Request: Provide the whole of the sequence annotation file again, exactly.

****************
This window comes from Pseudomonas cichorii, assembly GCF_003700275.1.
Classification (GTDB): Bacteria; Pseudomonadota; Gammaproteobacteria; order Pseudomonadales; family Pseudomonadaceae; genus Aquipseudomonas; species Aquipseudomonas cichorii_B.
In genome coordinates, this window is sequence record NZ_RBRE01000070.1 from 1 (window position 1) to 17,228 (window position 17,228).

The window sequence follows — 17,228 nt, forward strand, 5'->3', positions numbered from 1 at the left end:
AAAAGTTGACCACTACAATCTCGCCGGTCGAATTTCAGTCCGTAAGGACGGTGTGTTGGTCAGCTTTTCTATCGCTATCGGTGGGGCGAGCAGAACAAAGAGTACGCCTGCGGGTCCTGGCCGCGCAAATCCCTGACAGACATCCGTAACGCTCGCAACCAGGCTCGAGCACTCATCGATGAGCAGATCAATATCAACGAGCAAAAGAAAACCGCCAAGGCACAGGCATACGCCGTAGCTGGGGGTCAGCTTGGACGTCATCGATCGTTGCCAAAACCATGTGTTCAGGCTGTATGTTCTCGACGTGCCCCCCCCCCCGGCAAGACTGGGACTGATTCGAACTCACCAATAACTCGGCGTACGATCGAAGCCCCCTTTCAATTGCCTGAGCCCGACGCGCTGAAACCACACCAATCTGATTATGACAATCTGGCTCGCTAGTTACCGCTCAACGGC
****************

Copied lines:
This window comes from Pseudomonas cichorii, assembly GCF_003700275.1.
Classification (GTDB): Bacteria; Pseudomonadota; Gammaproteobacteria; order Pseudomonadales; family Pseudomonadaceae; genus Aquipseudomonas; species Aquipseudomonas cichorii_B.
In genome coordinates, this window is sequence record NZ_RBRE01000070.1 from 1 (window position 1) to 17,228 (window position 17,228).

The window sequence follows — 17,228 nt, forward strand, 5'->3', positions numbered from 1 at the left end:
AAAAGTTGACCACTACAATCTCGCCGGTCGAATTTCAGTCCGTAAGGACGGTGTGTTGGTCAGCTTTTCTATCGCTATCGGTGGGGCGAGCAGAACAAAGAGTACGCCTGCGGGTCCTGGCCGCGCAAATCCCTGACAGACATCCGTAACGCTCGCAACCAGGCTCGAGCACTCATCGATGAGCAGATCAATATCAACGAGCAAAAGAAAACCGCCAAGGCACAGGCATACGCCGTAGCTGGGGGTCAGCTTGGACGTCATCGATCGTTGCCAAAACCATGTGTTCAGGCTGTATGTTCTCGACGTGCCCCCCCCCCCGGCAAGACTGGGACTGATTCGAACTCACCAATAACTCGGCGTACGATCGAAGCCCCCTTTCAATTGCCTGAGCCCGACGCGCTGAAACCACACCAATCTGATTATGACAATCTGGCTCGCTAGTTACCGCTCAACGGC